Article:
One vendor tells us she rents an apartment for the month with 16 other tree sellers, which begged for a visit there. Issues of class, and the financial hardships of the sellers in contrast with the wealth and comfort of the buyers, pokes its head up throughout the film, but the filmmakers quickly avert our attention for yet another heart-warming scene. And finally, we never learn what François does for the other ten and a half months of the year. Still, it’s hard not to walk away from the film without a twinkle of Christmas cheer, looking forward to perhaps one’s own annual ritual of tree shopping, and an appreciation of the tree seller’s life.

Homme Less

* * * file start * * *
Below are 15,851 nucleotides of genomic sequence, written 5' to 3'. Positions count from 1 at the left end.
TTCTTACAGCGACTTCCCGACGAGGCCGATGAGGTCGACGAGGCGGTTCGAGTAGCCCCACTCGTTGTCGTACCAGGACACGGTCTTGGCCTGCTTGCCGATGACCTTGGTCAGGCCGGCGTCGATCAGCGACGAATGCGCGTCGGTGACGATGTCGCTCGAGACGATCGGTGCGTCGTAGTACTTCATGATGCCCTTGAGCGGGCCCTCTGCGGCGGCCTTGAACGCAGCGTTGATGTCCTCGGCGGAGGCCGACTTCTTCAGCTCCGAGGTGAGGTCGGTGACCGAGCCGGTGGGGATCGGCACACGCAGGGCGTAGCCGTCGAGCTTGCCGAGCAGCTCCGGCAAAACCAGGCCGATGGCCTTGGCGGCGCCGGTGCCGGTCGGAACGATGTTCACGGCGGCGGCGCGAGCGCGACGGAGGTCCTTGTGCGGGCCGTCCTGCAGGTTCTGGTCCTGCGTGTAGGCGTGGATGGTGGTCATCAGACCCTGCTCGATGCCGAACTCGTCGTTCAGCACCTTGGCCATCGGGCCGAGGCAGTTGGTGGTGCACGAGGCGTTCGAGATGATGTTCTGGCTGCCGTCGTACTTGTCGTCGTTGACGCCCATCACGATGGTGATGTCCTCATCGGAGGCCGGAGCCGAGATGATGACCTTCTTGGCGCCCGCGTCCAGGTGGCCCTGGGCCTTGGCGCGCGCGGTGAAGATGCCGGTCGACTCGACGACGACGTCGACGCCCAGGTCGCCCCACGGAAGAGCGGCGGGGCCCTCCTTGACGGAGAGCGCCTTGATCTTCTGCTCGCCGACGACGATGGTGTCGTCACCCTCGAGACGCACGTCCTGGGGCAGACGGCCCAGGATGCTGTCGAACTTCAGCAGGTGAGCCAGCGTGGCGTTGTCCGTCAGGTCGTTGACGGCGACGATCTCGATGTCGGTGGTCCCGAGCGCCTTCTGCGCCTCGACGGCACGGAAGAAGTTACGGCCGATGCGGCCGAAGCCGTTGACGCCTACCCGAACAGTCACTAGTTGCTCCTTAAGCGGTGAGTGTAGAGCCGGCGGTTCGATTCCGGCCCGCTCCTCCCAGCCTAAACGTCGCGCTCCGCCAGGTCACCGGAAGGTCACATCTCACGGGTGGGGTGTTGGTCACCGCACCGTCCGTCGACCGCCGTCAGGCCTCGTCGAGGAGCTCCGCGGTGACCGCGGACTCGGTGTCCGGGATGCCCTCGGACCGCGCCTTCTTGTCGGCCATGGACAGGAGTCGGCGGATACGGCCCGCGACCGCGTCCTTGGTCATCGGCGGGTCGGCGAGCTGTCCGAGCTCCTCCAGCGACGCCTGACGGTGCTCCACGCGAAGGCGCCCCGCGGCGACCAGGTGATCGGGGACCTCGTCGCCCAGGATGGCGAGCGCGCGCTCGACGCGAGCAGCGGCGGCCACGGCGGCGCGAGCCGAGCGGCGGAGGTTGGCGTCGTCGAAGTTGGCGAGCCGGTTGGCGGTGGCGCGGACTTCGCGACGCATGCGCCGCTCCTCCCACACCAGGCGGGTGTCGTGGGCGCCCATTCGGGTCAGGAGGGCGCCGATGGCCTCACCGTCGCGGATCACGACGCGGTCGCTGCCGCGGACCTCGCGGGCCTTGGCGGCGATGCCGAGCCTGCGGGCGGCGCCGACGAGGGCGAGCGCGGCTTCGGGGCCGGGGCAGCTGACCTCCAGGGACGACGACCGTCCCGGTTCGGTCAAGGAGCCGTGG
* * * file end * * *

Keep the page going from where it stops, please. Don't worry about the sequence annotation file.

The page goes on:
Staying on the subject of class and financial struggle in the Big Apple, Homme Less, the first feature documentary from Austrian Thomas Wirthensohn, paints a portrait of part time fashion photographer, part time actor (he’s in Men in Black 3), and full time homeless resident of New York Mark Raey. Even a decade ago, a guy like Raey could have eked out a living and afford a roof over his head but not anymore. The film, which took the Grand Jury prize atDOC/NYC this year, covers a period of two years in life of the handsome, well-dressed Raey, who is in his early fifties. (It’s easy to imagine Ted Danson playing Raey in the Hollywood version). If you met him, you would never guess he sleeps in an alcove of a brownstone rooftop, sheltered by tarps. Wirthensohn has been friends with Raey since they were both models, and we’d never get such an intimate picture if they hadn’t been. At times, it’s like Raey’s got the world on a string, but we also see him treading in a pool of despair. Raey defies our preconceptions of homelessness in America today, but like so many of the homeless, he tries to get through the day with dignity and hope. As Raey says of his life philosophy: “Follow your bliss, but be prepared to live your nightmare!” Beautifully photographed by Wirthensohn, the city itself becomes a living character in the story.